# 1 Mistake of Most Leaders

  • Communication, Communication, Communication
  • By far the #1 mistake almost every leader makes is under communication.  When surveyed 90% of all team members said they want better communication from their management team.  The two best ways to improve communication are to communicate more often and to be clear and specific with the communication.  When I say more often it reminds me of an interview I heard by an NBA coach once who said he has over 2800 meeting per year.  Most of these meetings were 30 seconds to 1 minute and he has to be very clear on what was expected.  His job was on the line and the game was potentially lost if the team didn’t produce results and follow his rapid / concise direction.  Imagine if millions of people were watching and waiting on what happened after one of your meetings?  Would they see change?  Would they say why did he do that play again?  Would you continue to keep the same players in the game if they couldn’t execute the play? 
  • 8 Steps to Improve Communication:
  • 1. Communicate more often.  Even though you think the team knows what to do and what is expected it is important to say it out loud.  People cannot read our minds, sometimes we think just because we have the clear vision in our minds that others see it the same way. 
  • 2. Repeat Yourself.  If you feel like you are repeating yourself you are on the right track.  Sometimes team members are like children in the fact that you have to tell them the same thing over and over again.  We need to remember that their top priority isn’t always our top priority when at work.  It is our job to keep communicating the top priority to keep everyone on track.
  • 3. Be Specific.  We need to be clear and concise.  We cannot hold anyone accountable if we were not crystal clear in our expectations.  Remember to us SMART goals / tactics when communicating. (Specific, Measurable, Achievable, Realistic and Time bound)
  • 4. Ask Questions.  This is one of my favorite tactics when communicating.  This helps create not only a two way conversation but it also lets us know if the other person is on the same page or not.  This tactic also works well when you are angry and do not want to appear as though you are reprimanding someone.  Start the conversation with a question.  Always try to start the question with either “What” or “How” to lead the conversation in a productive way.
  • 5. Give constant feedback.  I cannot stress this point enough.  In some cases we are great at communicating the vision, the plan or the goals but then we do not follow up and give feedback on their performance.  The first thing most people do after they go to a movie is give it a review.  Most team members think that they are doing a great job and that they are doing what is expected.  If we want more of a specific action we need to praise it, if we want less of a specific action we need to coach it.  Saying nothing is known as “Silent Approval”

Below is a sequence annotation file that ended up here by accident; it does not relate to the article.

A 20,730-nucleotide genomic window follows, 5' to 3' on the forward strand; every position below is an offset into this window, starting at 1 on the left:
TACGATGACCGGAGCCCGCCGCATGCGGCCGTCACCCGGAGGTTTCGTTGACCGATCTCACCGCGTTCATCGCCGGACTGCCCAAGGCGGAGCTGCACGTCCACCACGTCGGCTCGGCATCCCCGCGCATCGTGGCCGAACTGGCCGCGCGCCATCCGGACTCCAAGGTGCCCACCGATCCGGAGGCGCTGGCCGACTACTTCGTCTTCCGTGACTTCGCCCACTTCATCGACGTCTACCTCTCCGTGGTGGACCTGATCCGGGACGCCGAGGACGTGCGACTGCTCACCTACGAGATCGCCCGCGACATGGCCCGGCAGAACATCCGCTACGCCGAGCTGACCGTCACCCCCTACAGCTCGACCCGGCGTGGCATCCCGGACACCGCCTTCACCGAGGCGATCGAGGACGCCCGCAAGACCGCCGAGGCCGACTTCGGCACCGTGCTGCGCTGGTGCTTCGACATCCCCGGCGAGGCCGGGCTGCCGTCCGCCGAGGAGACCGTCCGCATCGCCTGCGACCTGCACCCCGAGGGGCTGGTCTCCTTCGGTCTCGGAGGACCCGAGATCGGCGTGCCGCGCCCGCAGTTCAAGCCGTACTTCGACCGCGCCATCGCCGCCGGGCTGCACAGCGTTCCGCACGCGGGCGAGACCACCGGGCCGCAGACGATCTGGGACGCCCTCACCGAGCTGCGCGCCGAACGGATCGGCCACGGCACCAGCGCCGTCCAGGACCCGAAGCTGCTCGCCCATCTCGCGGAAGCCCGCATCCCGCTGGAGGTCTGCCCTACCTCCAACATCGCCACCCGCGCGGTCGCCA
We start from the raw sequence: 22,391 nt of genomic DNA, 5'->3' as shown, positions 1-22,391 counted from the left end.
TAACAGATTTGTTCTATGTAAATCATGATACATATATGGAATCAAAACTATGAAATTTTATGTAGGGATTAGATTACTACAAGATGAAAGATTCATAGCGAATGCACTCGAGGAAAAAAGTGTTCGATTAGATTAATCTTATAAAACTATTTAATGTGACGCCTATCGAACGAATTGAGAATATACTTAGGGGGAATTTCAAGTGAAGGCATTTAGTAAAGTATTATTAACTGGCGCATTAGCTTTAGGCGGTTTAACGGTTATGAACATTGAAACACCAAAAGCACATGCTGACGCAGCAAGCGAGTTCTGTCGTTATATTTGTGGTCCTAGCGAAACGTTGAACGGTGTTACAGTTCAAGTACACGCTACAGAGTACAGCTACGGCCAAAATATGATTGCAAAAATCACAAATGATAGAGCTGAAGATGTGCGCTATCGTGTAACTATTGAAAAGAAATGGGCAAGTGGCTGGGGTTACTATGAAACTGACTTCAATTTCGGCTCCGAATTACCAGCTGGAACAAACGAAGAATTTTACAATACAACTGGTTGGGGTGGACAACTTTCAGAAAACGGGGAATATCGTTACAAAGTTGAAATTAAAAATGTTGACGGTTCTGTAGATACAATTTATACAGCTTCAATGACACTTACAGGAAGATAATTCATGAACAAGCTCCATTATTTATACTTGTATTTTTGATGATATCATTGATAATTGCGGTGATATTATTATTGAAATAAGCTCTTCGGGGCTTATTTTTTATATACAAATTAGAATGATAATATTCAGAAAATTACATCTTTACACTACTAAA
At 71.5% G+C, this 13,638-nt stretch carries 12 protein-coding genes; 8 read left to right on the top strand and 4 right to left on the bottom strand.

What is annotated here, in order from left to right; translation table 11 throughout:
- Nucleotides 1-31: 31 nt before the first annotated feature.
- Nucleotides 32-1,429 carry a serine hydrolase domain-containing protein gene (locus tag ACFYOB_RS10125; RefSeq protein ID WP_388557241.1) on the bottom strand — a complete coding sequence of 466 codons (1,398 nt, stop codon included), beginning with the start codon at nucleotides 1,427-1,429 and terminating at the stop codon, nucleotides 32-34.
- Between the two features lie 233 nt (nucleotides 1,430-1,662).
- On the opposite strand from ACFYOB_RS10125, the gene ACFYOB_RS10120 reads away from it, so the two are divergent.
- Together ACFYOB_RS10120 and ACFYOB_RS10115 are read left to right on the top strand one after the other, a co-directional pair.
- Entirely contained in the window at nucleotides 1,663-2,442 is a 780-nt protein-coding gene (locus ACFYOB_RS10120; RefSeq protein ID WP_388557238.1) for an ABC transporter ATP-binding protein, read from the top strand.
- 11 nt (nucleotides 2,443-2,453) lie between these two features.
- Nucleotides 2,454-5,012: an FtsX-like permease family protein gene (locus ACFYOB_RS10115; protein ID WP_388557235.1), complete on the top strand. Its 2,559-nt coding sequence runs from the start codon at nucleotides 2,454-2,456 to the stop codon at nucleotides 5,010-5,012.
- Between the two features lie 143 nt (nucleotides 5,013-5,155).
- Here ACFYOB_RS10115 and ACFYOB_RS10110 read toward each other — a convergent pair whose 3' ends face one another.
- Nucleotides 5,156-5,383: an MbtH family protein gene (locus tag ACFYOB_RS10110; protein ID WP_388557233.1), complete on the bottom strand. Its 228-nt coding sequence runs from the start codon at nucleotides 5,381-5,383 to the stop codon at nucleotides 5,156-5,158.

• 6. Can’t or Won’t.  This point can only be used after we have given clear direction and given feedback.  If you have a team member that continues to not follow direction we must determine if is a matter of “can’t” or “won’t”.  Did they know exactly what was expected? Did we repeat ourselves and ask them to repeat the task or policy? Can they physically do the task?  If we answer yes to all of the above questions we may enter the “won’t” side of the field.  This is when the team member flat out chooses not to do something.
  • 6. Change Plays.  It has been said that the definition of insanity is doing the same thing over again and expecting different results.  If a play works, run it again.  If a play doesn’t work, don’t call it again.  Sounds simple yet the reality is that our team will run the same play over and over again until the leader / coach steps in to change the play.  Vince Lombardi once gave an entire coaching seminar on one play.  It had hundreds of variables based on what the other team did but the point is he coached, re-coached and perfected that play by tweaking it as needed to fit the current situation.  Sometimes we don’t need a whole new play, just a slight adjustment.
  • 7. Change positions.  Sometimes we just need to change positions.  We need to get the right people into the right position at the right time for maximum results.  Look at your deployment plan and ask yourself if you have “Aces in their places”
  • 8. Change players.  If we have tried all of the above tactics and we still seem to have issues with a certain team member it may be time to accept reality and remove them from the team.  It is amazing how much of an impact just one bad apple can have on the entire team.  The short term pain of holding someone accountable is way easier than the long term impact of letting it slide.  Again, we can only hold people accountable if we have clearly communicated our expectations.  
  • I hope these tactics help improve your daily results by increasing the level of communication.

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